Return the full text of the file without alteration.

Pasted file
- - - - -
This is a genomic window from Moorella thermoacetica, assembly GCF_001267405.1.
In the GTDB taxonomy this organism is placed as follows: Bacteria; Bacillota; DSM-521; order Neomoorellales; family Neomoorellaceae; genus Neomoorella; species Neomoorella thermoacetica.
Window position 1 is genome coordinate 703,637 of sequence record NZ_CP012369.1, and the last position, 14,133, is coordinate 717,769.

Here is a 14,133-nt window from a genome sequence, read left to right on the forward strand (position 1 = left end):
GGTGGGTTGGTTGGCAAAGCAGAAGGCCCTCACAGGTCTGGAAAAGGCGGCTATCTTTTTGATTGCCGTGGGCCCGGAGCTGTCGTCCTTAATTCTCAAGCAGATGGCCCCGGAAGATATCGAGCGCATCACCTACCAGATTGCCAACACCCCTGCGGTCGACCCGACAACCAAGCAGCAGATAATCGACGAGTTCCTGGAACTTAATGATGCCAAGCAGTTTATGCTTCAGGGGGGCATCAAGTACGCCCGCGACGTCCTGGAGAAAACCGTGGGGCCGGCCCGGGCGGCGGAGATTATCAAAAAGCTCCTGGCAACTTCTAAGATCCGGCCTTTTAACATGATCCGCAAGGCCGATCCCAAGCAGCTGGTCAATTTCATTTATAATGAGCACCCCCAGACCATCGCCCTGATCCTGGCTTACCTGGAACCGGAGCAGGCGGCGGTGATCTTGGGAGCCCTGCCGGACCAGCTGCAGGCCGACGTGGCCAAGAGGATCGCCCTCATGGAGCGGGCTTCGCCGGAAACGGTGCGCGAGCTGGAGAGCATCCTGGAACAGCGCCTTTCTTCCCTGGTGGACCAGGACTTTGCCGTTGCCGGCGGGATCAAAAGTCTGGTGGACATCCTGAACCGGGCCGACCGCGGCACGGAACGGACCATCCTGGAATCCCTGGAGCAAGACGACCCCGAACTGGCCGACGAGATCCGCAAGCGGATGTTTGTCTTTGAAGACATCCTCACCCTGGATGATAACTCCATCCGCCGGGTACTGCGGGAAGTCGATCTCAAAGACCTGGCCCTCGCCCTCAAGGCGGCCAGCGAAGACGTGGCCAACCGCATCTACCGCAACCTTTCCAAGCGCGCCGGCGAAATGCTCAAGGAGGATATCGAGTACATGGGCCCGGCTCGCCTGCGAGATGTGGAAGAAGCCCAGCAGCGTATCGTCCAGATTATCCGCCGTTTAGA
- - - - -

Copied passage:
This is a genomic window from Moorella thermoacetica, assembly GCF_001267405.1.
In the GTDB taxonomy this organism is placed as follows: Bacteria; Bacillota; DSM-521; order Neomoorellales; family Neomoorellaceae; genus Neomoorella; species Neomoorella thermoacetica.
Window position 1 is genome coordinate 703,637 of sequence record NZ_CP012369.1, and the last position, 14,133, is coordinate 717,769.

Here is a 14,133-nt window from a genome sequence, read left to right on the forward strand (position 1 = left end):
GGTGGGTTGGTTGGCAAAGCAGAAGGCCCTCACAGGTCTGGAAAAGGCGGCTATCTTTTTGATTGCCGTGGGCCCGGAGCTGTCGTCCTTAATTCTCAAGCAGATGGCCCCGGAAGATATCGAGCGCATCACCTACCAGATTGCCAACACCCCTGCGGTCGACCCGACAACCAAGCAGCAGATAATCGACGAGTTCCTGGAACTTAATGATGCCAAGCAGTTTATGCTTCAGGGGGGCATCAAGTACGCCCGCGACGTCCTGGAGAAAACCGTGGGGCCGGCCCGGGCGGCGGAGATTATCAAAAAGCTCCTGGCAACTTCTAAGATCCGGCCTTTTAACATGATCCGCAAGGCCGATCCCAAGCAGCTGGTCAATTTCATTTATAATGAGCACCCCCAGACCATCGCCCTGATCCTGGCTTACCTGGAACCGGAGCAGGCGGCGGTGATCTTGGGAGCCCTGCCGGACCAGCTGCAGGCCGACGTGGCCAAGAGGATCGCCCTCATGGAGCGGGCTTCGCCGGAAACGGTGCGCGAGCTGGAGAGCATCCTGGAACAGCGCCTTTCTTCCCTGGTGGACCAGGACTTTGCCGTTGCCGGCGGGATCAAAAGTCTGGTGGACATCCTGAACCGGGCCGACCGCGGCACGGAACGGACCATCCTGGAATCCCTGGAGCAAGACGACCCCGAACTGGCCGACGAGATCCGCAAGCGGATGTTTGTCTTTGAAGACATCCTCACCCTGGATGATAACTCCATCCGCCGGGTACTGCGGGAAGTCGATCTCAAAGACCTGGCCCTCGCCCTCAAGGCGGCCAGCGAAGACGTGGCCAACCGCATCTACCGCAACCTTTCCAAGCGCGCCGGCGAAATGCTCAAGGAGGATATCGAGTACATGGGCCCGGCTCGCCTGCGAGATGTGGAAGAAGCCCAGCAGCGTATCGTCCAGATTATCCGCCGTTTAGA